TechSectors: Diagnostics - A Picture Says a Thousand Words

MDNG Primary Care, August 2008, Volume 10, Issue 8

Next-generation decision support technology is designed to match the way a physician thinks about signs, symptoms, and diagnoses, facilitating rapid diff erential diagnosis generation.

Next-generation decision support technology is designed to match the way a physician thinks about signs, symptoms, and diagnoses, facilitating rapid diff erential diagnosis generation.

The considerable human costs and economic impact attributable to medical errors and high rates of misdiagnosis have eroded the public’s trust in the healthcare system. Some studies have found that up to 20% of medical diagnoses are incorrect. This can be attributed to several factors, including the nature of medical school training, fi nancially driven time pressures on doctors, a fragmented healthcare delivery system, and ever-increasing quantities of medical data. Th ere is simply too much to know and certainly too much for any primary care doctor to possibly memorize. Given this, why is diagnostic decision support technology so rarely used? Despite all the hand wringing about improving quality of care, this technology is often discussed but rarely implemented. Physicians cite complexity, cost, workfl ow diffi culties, and outright skepticism that clinical decision support works.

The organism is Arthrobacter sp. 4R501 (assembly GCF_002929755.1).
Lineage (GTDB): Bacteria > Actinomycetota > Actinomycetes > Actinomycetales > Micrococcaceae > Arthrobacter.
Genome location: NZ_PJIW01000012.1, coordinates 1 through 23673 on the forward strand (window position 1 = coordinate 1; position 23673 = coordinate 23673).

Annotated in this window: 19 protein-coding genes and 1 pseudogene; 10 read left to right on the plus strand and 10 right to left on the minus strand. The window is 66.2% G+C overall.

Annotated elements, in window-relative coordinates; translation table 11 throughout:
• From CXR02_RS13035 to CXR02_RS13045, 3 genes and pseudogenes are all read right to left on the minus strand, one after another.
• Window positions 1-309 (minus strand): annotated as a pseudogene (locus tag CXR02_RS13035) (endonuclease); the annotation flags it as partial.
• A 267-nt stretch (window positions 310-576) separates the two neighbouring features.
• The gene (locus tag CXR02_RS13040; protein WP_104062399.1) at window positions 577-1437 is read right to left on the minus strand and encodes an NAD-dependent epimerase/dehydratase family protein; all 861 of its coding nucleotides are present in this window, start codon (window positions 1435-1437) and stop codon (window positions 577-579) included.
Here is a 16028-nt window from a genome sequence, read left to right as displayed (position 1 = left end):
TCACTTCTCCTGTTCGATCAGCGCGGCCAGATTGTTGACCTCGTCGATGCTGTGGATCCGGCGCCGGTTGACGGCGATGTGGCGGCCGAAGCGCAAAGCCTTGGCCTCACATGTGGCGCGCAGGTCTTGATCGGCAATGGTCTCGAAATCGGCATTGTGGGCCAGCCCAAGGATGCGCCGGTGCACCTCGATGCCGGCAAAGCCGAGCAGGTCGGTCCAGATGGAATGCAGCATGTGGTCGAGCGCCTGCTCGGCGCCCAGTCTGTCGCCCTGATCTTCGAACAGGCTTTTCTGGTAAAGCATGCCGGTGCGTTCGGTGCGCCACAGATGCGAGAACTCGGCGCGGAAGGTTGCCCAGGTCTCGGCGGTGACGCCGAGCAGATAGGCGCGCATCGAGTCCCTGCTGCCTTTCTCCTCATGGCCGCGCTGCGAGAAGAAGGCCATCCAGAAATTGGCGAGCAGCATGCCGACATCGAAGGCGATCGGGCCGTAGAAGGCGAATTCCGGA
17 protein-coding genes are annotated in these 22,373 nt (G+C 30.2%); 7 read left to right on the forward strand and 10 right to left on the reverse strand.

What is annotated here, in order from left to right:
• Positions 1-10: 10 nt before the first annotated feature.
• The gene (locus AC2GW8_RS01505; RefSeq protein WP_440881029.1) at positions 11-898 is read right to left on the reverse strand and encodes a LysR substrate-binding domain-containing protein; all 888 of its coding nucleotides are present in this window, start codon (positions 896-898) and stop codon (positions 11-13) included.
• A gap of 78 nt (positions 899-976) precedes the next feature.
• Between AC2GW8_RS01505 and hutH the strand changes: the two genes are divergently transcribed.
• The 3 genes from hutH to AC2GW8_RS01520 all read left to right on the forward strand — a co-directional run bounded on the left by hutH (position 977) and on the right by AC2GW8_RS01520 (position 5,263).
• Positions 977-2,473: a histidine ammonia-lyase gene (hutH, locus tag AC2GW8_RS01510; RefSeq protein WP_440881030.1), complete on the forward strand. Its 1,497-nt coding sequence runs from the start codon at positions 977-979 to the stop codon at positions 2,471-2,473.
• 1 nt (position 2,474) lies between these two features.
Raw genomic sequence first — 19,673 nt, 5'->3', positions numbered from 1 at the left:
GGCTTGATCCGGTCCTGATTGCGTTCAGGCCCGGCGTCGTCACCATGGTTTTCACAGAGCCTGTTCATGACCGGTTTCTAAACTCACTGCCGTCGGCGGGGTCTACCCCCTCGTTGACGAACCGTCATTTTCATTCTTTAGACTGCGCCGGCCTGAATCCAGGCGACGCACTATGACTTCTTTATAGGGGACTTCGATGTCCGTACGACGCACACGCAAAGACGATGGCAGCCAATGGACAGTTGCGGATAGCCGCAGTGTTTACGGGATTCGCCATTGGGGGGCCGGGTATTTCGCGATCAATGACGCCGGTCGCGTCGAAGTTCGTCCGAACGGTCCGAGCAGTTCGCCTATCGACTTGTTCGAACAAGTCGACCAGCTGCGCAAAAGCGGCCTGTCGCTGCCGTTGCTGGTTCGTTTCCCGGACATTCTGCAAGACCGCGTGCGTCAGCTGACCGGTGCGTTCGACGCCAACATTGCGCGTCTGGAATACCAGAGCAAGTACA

What can change this? This may seem simplistic, but current clinical decision support technologies are missing one element that counters all of these claims: pictures. Visual diagnostic decision support technology addresses the non-analytical, instantaneous perceptual moment that occurs when the doctor examines the patient, which can help improve the diagnostic process tremendously, considering that many diseases have a skin or pattern clue, and a signifi cant percentage of a general practitioner’s diagnosis is visually based.

The challenges of diagnosis

Medical errors due to physician orders and drug reactions grab headlines, but the more serious and underlying concern is misdiagnosis. The lack of attention accorded to diagnostic errors is due to the systemic and cultural complexities of reporting and collecting data on them. Yet, diagnostic error often initiates a cascade of subsequent errors—failure to use an indicated diagnostic test, misinterpretation of test results, failure to act on abnormal results, and incorrect treatment. Physicians are taught a highly structured cognitive method in medical school, and they habituate this methodology throughout their training and subsequent practice. Medical education stresses memorization of basic science and clinical facts; this means that students must focus on prototypical “classic cases” rather than learn all the variants. As the medical student moves from the classroom to residency, training shifts to “practice-based” learning from unique clinic or hospital patient cases.